The Goat Parva Murders – 23

This excerpt is from the book entitled The Goat Parva Murders an English Murder Mystery book set in the countryside, starring two policemen who have been working together for a few years and get along really well. There’s lots of dialogue and banter with some humour thrown in amongst the murders and suspects.


Mrs Hills dragged Bingo out of the house and put him on a lead. Their normal walking route around Doggett’s Field would still be blocked off by the police investigation so Mrs Hills thought they’d go through Culpepper’s Woods for a change – they hadn’t been through there in three months or more.


Once into the thick woods Mrs Hills let Bingo run free. Mrs Hills stopped for a rest against an ancient oak and saw Claude Avon taking a picture of a tree silhouetted against the sky. He was using a tripod with a long lens.


“Hello, Claude,” said Mrs Hills, “having fun?”

“Of course, Mrs Hills, I’m always having fun – the woods are quite thick here and I have to use a long lens to isolate just one tree’s branches against the sky.”


“My husband, Henry, was interested in photography before he died, “ said Mrs Hills with tears welling up in her eyes, “he loved landscapes especially in Africa and the Sahara Desert – which is where he was killed.”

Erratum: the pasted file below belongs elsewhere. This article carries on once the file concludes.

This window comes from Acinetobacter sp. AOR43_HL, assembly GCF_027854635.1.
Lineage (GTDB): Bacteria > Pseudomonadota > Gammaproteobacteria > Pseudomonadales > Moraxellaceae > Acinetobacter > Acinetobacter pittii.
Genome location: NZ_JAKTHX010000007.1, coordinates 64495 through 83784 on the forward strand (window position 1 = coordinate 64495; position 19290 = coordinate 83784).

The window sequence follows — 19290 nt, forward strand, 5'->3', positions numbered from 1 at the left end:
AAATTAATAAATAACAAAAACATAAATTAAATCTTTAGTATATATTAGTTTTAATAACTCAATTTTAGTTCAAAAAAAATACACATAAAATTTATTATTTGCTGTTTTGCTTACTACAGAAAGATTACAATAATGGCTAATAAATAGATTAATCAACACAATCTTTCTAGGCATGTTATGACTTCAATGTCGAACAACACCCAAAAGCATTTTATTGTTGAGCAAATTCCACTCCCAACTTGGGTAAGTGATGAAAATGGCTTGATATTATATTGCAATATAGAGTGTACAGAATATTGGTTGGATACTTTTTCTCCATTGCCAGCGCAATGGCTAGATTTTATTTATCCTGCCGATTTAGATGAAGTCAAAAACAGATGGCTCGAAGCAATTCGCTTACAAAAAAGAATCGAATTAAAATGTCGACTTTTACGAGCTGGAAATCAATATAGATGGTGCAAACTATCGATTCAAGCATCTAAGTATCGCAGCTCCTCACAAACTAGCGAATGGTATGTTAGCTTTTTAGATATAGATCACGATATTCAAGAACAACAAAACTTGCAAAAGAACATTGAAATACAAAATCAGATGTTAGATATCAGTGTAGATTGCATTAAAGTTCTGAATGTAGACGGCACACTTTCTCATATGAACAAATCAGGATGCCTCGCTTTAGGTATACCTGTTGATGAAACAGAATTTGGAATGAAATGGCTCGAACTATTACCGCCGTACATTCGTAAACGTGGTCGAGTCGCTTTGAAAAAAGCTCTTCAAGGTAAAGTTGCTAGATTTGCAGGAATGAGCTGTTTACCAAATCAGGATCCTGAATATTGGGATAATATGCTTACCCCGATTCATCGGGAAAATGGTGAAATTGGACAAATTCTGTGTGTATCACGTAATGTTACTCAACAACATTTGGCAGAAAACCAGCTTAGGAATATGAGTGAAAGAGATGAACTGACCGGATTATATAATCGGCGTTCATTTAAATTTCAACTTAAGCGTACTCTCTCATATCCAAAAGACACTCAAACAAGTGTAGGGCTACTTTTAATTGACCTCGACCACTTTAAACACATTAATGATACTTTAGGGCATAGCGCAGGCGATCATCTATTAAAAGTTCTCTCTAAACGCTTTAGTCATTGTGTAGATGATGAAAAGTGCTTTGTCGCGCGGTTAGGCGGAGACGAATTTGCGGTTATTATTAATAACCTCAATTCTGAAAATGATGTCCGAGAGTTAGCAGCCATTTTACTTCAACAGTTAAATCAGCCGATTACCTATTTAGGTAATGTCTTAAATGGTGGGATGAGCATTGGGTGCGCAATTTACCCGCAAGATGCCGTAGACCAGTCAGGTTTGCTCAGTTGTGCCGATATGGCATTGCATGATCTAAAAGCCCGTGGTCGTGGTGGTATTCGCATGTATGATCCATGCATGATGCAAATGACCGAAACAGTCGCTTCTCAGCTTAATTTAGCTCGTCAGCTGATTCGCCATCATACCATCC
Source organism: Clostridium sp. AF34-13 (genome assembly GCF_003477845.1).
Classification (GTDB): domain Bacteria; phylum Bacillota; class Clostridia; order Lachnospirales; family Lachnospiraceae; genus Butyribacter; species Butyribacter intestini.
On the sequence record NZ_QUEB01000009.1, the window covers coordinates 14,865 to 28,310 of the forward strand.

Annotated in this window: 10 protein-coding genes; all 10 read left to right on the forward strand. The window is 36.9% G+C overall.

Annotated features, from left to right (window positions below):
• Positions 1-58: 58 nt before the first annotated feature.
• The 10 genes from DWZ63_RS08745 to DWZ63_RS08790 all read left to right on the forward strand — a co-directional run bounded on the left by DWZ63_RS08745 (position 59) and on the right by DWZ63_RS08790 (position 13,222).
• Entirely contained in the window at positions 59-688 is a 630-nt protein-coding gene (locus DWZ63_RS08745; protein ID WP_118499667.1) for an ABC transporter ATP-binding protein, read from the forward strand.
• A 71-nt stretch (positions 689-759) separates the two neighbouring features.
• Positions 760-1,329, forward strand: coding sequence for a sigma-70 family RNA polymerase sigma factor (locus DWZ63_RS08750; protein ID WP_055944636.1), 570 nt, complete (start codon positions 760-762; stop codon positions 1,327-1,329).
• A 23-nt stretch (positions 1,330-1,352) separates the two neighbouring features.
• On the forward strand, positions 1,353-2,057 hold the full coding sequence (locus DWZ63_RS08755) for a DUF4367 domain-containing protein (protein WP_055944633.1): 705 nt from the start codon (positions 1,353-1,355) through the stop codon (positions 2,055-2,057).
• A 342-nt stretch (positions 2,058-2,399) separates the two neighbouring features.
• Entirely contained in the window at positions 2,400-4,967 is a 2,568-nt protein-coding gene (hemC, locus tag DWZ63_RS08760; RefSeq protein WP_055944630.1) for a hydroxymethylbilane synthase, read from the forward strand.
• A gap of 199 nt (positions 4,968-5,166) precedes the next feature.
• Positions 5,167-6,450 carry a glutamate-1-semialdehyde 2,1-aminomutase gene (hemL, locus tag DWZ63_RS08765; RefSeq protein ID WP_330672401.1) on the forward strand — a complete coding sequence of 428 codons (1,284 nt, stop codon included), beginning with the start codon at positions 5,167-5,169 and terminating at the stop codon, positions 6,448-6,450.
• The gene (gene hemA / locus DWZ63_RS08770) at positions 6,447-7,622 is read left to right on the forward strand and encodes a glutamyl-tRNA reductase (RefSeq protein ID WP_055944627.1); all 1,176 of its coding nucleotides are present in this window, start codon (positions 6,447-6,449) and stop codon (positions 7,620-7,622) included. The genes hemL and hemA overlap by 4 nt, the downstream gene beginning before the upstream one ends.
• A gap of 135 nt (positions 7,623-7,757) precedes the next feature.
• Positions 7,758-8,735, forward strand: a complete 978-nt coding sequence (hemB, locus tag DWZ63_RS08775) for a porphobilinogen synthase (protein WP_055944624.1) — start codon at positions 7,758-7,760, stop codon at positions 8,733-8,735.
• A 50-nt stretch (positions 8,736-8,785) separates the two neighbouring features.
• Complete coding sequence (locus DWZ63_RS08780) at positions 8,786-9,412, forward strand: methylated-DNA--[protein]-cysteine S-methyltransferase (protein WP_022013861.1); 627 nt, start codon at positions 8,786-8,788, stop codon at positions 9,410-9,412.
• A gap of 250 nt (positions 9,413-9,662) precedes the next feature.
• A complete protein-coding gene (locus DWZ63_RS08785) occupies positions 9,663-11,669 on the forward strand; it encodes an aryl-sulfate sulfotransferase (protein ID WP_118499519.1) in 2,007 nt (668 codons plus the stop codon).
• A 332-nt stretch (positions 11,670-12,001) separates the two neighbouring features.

“I am sorry to hear that – how did it happen?”


“He was taking a picture of the sunset at the Merzouga Sand Sea and was concentrating on that so much that he failed to notice that the camel had stopped and was going down on its haunches to let us off – he fell off head first and hit a stone.”


“Oh look, Mrs Hills, your dog’s got something in its mouth.”


Mrs Hills looked and saw that Bingo was carrying a felt hat in his mouth.


“A walker has lost this in the woods, good dog for finding it, “she took the hat and then looked at Claude, “this would suit you I think.”


Claude tried on the hat as Bingo headed back into the woods.


“This feels really comfortable to me, “he said, “I wonder if I should keep it??”


A look of sudden horror shot across Mrs Hills’ face.


“I’d wait for a moment to see what else he brings back.”


Bingo soon returned carrying a pair of binoculars.

Published by Julian Worker

Julian was born in Leicester, attended school in Yorkshire, and university in Liverpool. He has been to 94 countries and territories and intends to make the 100 when travel is easier. He writes travel books, murder / mysteries and absurd fiction. His sense of humour is distilled from The Marx Brothers, Monty Python, Fawlty Towers, and Midsomer Murders. His latest book is about a Buddhist cat who tries to help his squirrel friend fly further from a children's slide.

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